Friday, April 5, 2013

Sarah and Leanne tour the North West with RUDEC

 Sarah and Leanne tour the North West with RUDEC
I had always wanted to see the mountainous beauty of North West Cameroon. I had heard stories of endless savannah stretched across rolling hills and soaring peaks, of mythically-loaded waterfalls and volcanic crater lakes hidden amidst dense forest. I’d heard travellers’ tales of Fon palaces and small villages that could be hiked to and explored by foot or by motocylcle. So, when my friend Sarah decided to come visited me in Cameroon, I knew exactly the region we should go travelling in!

 And I wasn’t disappointed. We spent three days in Belo, a small town about 15 minutes from Bamenda and used it as a base to explore and weave our own stories of a magically beautiful place. Thankfully, we had heard about RUDEC from a friend who had travelled with them over Christmas and had been in touch with Joshua who turned out to be a real gem of a guide.
What I discovered during our brief stay was that everything I’d heard about the region was not an exaggeration!
Day 1: Ndawara Tea Estate
When we arrived in Belo, we were warmly welcomed by Joshua who lead us to the cosy volunteer house where we ate breakfast, chatted and got to know each other. After resting a bit we, we headed off on our first excursion: a trip to a tea estate on a neighbouring mountain peak. Not wanting to hike all the way up the mountain, we took motorbike taxis up the rocky road through magnificent scenery: bright green hills with dramatically dropping cliffs and misty, blue mountains in the distance.
Being the tea-lovers that we are, Sarah and I both found the (free!!) tour of the tea estate fascinating. Dismounting the bikes, we were hit by the sweet smell of tea all around us – a smell we have been used to encounter only in our tea-cups! Joshua took us first to meet the manager who answered some of our questions, showed us some pictures and passed us on to our guide for the morning. We were then shown how the tea was dried, shredded, oxidised and packaged, and when we left we were given free boxes of tea to take home.

We hiked from the tea estate back down to Belo – a hike of about 4 hours through the same magical scenery we had witnessed on the way up. Fortunately, we missed the rains that day (thankfully, it was still only the beginning of the rainy season), but that evening they poured down and we had the joy of listening to it from the cosy abode of our beds, with hot cups of fresh tea!
Day 2: Mount Oku Crater Lake
The bike ride to the lake took us over soaring peaks, down into lush valleys and through tiny mud-hutted villages, past farmers in their fields and tumbling waterfalls, over peaceful rivers and across grassy plateaus. In all honestly, I have never been on a more beautiful bike ride in all my travels. I barely noticed that it lasted for two whole hours (one way) and that the pathway was often bumpy and muddy; I only had eyes for the landscape.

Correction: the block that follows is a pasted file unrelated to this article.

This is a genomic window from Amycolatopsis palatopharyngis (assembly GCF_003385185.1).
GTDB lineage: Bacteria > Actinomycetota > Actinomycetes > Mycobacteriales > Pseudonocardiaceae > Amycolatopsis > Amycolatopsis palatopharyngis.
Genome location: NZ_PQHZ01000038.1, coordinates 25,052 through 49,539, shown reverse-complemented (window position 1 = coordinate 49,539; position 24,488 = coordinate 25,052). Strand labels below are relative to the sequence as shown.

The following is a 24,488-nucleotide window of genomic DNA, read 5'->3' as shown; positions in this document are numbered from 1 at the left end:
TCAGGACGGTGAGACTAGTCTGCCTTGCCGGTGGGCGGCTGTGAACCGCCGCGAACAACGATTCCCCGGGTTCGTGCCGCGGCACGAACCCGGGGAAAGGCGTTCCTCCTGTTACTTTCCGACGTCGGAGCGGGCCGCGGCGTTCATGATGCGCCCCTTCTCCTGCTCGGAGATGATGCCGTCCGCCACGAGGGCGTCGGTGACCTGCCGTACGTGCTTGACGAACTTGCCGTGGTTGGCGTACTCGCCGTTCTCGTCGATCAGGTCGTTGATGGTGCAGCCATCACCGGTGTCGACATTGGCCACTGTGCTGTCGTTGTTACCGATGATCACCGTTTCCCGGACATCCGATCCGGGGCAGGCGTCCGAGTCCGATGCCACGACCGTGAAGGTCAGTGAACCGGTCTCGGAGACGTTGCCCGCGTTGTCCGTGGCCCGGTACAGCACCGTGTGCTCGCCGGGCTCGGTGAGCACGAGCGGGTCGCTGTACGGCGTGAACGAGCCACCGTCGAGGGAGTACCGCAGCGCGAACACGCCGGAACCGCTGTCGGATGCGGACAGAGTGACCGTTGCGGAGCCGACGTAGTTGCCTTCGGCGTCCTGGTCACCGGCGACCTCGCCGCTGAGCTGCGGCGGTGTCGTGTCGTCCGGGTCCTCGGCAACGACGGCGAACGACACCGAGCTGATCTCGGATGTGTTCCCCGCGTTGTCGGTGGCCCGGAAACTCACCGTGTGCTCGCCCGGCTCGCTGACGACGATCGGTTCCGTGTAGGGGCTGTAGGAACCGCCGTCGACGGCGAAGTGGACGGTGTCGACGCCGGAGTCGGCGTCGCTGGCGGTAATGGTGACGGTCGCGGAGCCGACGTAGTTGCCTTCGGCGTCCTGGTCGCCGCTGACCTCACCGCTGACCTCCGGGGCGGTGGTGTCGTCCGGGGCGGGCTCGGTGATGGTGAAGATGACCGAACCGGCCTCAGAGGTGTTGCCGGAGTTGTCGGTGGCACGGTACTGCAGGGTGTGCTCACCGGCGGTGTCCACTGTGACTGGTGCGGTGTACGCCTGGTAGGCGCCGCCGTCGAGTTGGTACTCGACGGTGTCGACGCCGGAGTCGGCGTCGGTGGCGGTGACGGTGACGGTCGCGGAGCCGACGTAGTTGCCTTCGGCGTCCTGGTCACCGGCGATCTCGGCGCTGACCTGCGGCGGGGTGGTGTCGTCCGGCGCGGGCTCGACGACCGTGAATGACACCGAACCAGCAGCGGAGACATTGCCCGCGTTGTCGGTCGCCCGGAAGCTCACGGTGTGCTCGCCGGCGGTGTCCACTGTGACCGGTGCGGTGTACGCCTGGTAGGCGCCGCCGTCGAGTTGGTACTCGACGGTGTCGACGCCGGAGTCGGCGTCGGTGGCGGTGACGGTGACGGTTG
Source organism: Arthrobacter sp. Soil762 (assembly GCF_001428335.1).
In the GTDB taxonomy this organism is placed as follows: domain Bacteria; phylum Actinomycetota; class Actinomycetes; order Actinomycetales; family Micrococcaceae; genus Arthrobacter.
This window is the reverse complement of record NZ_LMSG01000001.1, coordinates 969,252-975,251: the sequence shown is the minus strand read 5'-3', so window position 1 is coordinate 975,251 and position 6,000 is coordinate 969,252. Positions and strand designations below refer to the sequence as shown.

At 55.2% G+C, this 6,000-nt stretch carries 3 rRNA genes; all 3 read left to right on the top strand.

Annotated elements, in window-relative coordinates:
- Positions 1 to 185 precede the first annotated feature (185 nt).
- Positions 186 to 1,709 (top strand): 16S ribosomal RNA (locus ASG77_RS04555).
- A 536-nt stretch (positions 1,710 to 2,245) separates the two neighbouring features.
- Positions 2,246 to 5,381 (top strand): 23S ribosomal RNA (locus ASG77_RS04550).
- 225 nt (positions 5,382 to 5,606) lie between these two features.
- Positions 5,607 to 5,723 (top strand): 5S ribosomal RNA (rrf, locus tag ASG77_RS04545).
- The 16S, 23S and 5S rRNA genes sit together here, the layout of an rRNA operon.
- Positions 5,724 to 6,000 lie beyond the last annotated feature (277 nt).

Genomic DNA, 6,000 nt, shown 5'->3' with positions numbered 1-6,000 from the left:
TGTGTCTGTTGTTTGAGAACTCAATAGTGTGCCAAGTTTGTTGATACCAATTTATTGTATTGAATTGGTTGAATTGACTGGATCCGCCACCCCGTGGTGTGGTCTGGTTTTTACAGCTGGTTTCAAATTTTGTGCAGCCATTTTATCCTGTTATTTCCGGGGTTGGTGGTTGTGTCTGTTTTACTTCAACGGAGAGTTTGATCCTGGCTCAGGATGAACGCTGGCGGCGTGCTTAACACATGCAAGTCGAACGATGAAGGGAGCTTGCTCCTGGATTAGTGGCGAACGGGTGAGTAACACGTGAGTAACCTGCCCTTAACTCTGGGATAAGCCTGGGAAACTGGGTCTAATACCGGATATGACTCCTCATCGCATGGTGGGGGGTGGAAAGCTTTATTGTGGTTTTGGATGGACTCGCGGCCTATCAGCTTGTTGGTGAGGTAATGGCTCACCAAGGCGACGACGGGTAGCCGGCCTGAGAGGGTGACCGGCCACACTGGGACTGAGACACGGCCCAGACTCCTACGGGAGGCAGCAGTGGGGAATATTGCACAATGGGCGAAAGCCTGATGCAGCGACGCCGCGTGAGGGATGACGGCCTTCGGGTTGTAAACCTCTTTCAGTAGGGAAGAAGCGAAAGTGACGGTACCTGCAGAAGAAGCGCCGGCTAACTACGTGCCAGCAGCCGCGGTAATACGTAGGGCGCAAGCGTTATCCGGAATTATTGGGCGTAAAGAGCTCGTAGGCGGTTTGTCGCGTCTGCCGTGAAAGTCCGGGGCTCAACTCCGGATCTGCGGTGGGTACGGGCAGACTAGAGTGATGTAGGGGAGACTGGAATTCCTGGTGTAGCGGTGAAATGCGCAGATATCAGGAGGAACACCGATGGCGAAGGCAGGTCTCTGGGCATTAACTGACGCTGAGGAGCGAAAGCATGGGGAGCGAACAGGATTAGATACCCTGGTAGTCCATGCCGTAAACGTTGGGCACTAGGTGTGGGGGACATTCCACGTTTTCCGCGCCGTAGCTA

We reached Lake Oku in the late morning, where we bumped into the brother of a friend who also happened to be travelling in the area. The peaceful blue-green waters of the lake, surrounded by forest, made for a restful picnic spot and the three of us ate, dipping our toes in the cool waters, while Joshua narrated the stories and myths of the sacred lake and its spirits. He then took us up to a viewpoint from which we could see the lake stretched out amongst the forest below. Up there in the cool breeze, with that view before me, I was pretty sure I would never see anything as beautiful in the rest of my travels.
Day 3: Mbingo Waterfall Hike
Both Sarah and I had thought that nothing could beat the scenic ride to Lake Oku. We were wrong: the following day we encountered scenes that surpassed everything we had witnessed before. Joshua took us and Sean on a 6 hour circular hike to a nearby waterfall. Part of the journey included a stretch of hiking along a mountain ridge which overlooked Belo and its surrounding villages on one side, and wild grasslands with Fulani cattle herders and wondering horses on the other.
At the waterfall, we picnicked and swam in the cool waters. Climbing over rocks, we made our way to the foot of the waterfall where a sweet pool welcomed us. After about an hour of swimming and resting, we started the hike back to Belo.
Thanks to RUDEC
All in all, our stay in Belo was made as wonderful as it was because of the efforts of Joshua and RUDEC. Throughout, Joshua was a reliable, knowledgeable and safety-conscious guide who made all our excursions flow as easily as the rivers. By ourselves, we would not have been able to negotiate all the transport, find the right paths or learn about the area as we did. "See our tourism  page at by Joshua"
We also found the volunteer house warm and welcoming. For only 2000 CFA per person per night, it provided a homely sanctuary for our time in Belo and also the opportunity to meet other volunteers working in the area and listen to their stories and knowledge. What’s more, we were also offered help in the form of a cook and someone to wash our big load of dirty travellers’ laundry, for which we were only asked to give a donation. 
Yet perhaps the best part of travelling with RUDEC is knowing that our guide and accommodation money is all going to a good cause. During our time in Belo, we learnt a lot about RUDEC and the work it does, met the people behind it and saw its impacts; I’m happy that I was able to support an organisation that I respect while having a quality vacation at the same time.
Thank you, Joshua! And thank you, RUDEC! We look forward to coming back for more.

By Leanne (SA) and Sarah (UK)

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